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Negotiating Violence and Gender: Security and the Night Time Economy in the UK

  • Kate O’Brien
  • Dick Hobbs
  • Louise Westmarland

Abstract

This chapter examines how gender intersects with the working practices and occupational culture of door security staff, often referred to as door supervisors or ‘bouncers’, and who represent an arm of Britain’s bourgeoning private security industry. Whilst recognising that night-time security work can often be mundane and non-eventful (Monaghan, 2002b) the main body of this chapter deals with the management of violence and aggression by female bouncers. Within the context of Britain’s commercially driven, alcohol fuelled night-time economies we focus on what we term ‘violence work’ (Hobbs, O’Brien & Westmarland, 2007) by exploring how female bouncers are controlling and preventing aggression and physical violent episodes involving male and female customers within licensed venues.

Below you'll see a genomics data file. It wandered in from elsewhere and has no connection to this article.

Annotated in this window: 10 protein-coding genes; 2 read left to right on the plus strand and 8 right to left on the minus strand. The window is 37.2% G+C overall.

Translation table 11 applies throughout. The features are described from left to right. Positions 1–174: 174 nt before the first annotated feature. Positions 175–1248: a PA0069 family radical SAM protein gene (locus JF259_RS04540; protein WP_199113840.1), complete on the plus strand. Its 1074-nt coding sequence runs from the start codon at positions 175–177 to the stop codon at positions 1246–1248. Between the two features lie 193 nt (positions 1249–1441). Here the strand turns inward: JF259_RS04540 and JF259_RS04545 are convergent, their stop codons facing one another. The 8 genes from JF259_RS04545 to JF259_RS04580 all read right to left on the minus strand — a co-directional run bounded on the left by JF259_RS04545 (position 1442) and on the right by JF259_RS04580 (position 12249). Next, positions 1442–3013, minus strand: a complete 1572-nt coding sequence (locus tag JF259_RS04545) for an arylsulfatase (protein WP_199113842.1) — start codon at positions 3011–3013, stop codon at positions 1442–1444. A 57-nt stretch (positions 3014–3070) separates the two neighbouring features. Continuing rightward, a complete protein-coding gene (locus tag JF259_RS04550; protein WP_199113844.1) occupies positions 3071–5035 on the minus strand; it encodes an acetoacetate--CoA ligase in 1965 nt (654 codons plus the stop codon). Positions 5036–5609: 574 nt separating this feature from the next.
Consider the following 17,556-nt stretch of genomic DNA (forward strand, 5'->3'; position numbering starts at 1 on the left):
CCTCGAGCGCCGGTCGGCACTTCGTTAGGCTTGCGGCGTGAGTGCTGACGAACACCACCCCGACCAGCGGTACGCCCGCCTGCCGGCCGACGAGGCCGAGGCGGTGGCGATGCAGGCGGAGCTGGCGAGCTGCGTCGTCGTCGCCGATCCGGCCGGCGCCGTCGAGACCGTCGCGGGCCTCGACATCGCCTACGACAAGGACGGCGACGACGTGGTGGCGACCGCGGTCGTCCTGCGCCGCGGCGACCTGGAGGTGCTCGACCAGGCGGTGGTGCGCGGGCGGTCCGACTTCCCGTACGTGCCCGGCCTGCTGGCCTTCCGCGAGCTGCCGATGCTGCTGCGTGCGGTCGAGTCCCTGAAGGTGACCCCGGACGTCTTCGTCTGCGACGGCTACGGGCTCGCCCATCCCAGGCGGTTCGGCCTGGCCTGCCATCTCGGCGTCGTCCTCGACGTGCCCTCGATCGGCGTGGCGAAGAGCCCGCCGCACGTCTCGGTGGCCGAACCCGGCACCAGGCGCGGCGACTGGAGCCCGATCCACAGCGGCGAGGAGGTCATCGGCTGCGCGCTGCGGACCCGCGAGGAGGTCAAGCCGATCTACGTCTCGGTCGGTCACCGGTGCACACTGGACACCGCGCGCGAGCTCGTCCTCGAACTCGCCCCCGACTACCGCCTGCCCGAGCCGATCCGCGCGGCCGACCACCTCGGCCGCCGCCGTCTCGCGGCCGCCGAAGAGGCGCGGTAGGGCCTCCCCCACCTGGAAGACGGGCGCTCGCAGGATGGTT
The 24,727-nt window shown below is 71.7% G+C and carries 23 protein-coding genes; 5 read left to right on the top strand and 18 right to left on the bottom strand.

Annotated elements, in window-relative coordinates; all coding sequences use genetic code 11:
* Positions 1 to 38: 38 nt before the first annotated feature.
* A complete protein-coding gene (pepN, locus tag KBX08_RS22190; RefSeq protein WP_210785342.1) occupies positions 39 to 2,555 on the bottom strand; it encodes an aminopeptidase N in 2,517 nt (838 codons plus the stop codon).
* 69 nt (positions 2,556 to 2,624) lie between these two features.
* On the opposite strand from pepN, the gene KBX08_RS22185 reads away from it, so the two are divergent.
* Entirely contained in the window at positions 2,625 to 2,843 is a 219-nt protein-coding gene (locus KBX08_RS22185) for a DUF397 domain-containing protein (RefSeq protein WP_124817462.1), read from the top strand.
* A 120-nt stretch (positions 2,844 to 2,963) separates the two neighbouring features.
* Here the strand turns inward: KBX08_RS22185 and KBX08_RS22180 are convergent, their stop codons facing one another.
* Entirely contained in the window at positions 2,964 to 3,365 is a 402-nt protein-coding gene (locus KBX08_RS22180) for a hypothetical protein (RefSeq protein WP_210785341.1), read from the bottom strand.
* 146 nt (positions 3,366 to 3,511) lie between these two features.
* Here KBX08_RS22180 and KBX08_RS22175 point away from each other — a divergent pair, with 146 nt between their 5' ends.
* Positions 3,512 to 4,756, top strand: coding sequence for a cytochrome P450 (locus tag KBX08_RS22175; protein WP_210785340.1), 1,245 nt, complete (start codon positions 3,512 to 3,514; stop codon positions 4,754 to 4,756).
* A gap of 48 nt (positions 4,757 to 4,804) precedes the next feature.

Keywords

Cultural Capital Female Body Security Firm Security Industry Aggressive Incident 
These keywords were added by machine and not by the authors. This process is experimental and the keywords may be updated as the learning algorithm improves.

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Copyright information

© Springer Science+Business Media, LLC 2008

Authors and Affiliations

  • Kate O’Brien
    • 1
  • Dick Hobbs
    • 2
  • Louise Westmarland
    • 1
  1. 1.School of Social Policy, Sociology and Social ResearchUniversity of KentCanterbury
  2. 2.London School of EconomicsLondon

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